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Does temperature affect the strength of a magnet

Yes, temperature affects the strength of a magnet. Colder temperatures will permit the magnetic field strength to increase a bit and hotter temperatures will decrease it a bit.
The effects can be demonstrated by a simple experiment with a bar magnet and a handful of carpet tacks. Freeze the magnet. Pick up some tacks. Take them off and count them. Record the data. Drop the magnet in boiling water. (And please be smart and safe about this part.) Use tongs to get it out and hold it with an oven mitt to pick up tacks again. Take them off and count them. Record the data. Compare the data. Repeat a few times. Compare the data from all runs. (Tacks work better than paper clips because they’re smaller and yield a bit more accuracy in an experiment. Iron filings are a mess; they cannot be counted and must be weighed.)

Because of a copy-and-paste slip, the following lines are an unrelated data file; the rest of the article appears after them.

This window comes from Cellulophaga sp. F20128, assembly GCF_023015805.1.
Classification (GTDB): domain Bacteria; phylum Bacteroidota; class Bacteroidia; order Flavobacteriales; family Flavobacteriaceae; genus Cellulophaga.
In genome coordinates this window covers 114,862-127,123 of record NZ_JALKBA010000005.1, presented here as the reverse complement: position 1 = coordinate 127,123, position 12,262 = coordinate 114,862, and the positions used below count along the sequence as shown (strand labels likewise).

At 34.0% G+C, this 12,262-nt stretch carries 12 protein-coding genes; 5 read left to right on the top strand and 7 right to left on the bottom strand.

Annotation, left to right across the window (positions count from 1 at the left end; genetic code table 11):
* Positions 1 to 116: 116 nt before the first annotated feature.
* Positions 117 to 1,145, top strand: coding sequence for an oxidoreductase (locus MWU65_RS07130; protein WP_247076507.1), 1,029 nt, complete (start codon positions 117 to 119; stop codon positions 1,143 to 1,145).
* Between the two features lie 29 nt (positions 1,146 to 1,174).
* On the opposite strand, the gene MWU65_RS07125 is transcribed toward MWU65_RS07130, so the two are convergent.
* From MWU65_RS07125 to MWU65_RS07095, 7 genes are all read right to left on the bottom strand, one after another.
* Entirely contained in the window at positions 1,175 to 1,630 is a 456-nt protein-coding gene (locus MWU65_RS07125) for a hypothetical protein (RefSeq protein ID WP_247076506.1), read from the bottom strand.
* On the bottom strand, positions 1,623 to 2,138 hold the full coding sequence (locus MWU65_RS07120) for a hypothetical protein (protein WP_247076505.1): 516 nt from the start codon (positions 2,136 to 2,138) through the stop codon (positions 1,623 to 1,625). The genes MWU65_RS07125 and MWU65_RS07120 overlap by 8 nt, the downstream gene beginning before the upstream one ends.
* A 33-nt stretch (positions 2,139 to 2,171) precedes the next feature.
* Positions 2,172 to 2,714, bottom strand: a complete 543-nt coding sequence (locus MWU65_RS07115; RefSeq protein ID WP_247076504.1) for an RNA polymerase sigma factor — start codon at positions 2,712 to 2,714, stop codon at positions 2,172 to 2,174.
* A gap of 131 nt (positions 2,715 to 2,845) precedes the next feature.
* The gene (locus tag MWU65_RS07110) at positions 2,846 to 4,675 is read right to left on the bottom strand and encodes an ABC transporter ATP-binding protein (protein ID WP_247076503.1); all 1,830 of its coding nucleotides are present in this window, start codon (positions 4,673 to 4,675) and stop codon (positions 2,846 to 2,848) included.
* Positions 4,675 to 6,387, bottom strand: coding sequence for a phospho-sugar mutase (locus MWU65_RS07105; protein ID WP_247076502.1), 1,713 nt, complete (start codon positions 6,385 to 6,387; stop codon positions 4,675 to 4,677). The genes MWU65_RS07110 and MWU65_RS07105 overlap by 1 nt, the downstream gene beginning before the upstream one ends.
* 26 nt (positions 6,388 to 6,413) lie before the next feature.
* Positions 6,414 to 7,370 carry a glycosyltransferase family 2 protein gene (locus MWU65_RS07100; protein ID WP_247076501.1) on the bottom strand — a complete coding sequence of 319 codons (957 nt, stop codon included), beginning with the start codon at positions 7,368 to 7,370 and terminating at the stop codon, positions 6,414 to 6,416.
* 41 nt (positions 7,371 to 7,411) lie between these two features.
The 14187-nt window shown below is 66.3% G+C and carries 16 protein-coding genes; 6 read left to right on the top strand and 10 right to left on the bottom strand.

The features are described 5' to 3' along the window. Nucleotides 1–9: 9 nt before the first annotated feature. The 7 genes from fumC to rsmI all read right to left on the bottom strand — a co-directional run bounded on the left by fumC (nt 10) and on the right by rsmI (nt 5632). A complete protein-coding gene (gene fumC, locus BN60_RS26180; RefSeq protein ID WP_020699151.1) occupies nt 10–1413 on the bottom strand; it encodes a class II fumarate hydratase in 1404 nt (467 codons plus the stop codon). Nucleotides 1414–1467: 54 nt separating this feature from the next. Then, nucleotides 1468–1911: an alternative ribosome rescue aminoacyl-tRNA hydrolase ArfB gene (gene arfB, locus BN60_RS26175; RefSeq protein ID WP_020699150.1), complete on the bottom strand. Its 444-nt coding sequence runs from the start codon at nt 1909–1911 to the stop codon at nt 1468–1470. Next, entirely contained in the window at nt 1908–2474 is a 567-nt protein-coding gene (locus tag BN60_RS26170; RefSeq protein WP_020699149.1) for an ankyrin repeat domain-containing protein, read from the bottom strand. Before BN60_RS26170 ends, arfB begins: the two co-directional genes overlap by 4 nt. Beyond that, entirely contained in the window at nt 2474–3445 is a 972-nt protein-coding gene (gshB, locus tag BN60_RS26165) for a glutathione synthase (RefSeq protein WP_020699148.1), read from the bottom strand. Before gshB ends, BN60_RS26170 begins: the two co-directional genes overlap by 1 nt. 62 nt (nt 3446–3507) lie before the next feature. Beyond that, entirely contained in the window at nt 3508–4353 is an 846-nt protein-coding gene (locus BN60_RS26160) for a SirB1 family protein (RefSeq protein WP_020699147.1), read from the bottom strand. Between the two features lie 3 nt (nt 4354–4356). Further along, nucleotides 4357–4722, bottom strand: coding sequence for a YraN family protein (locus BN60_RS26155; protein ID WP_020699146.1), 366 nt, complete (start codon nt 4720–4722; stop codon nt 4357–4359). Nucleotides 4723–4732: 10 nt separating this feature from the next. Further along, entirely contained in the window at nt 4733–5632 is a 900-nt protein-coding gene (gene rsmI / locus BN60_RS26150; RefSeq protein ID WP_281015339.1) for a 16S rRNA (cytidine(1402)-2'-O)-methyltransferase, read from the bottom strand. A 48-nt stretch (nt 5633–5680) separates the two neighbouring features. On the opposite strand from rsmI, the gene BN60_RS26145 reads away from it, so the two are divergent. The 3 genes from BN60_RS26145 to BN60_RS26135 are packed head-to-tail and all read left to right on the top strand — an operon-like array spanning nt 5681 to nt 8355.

What happens at really high temperatures? There is a point called the Curie point or Curie temperature (Tc) at which the magnetic properties disappear altogether. This temperature varies from material to material as one could expect. The material’s magnetic domains are no longer “held in place” by the metallic crystal matrix when the Tc is exceeded. The atoms have too much kinetic energy and a random distribution of alignments of the domains will occur. Bye bye magnetism, hello paramagnetism.

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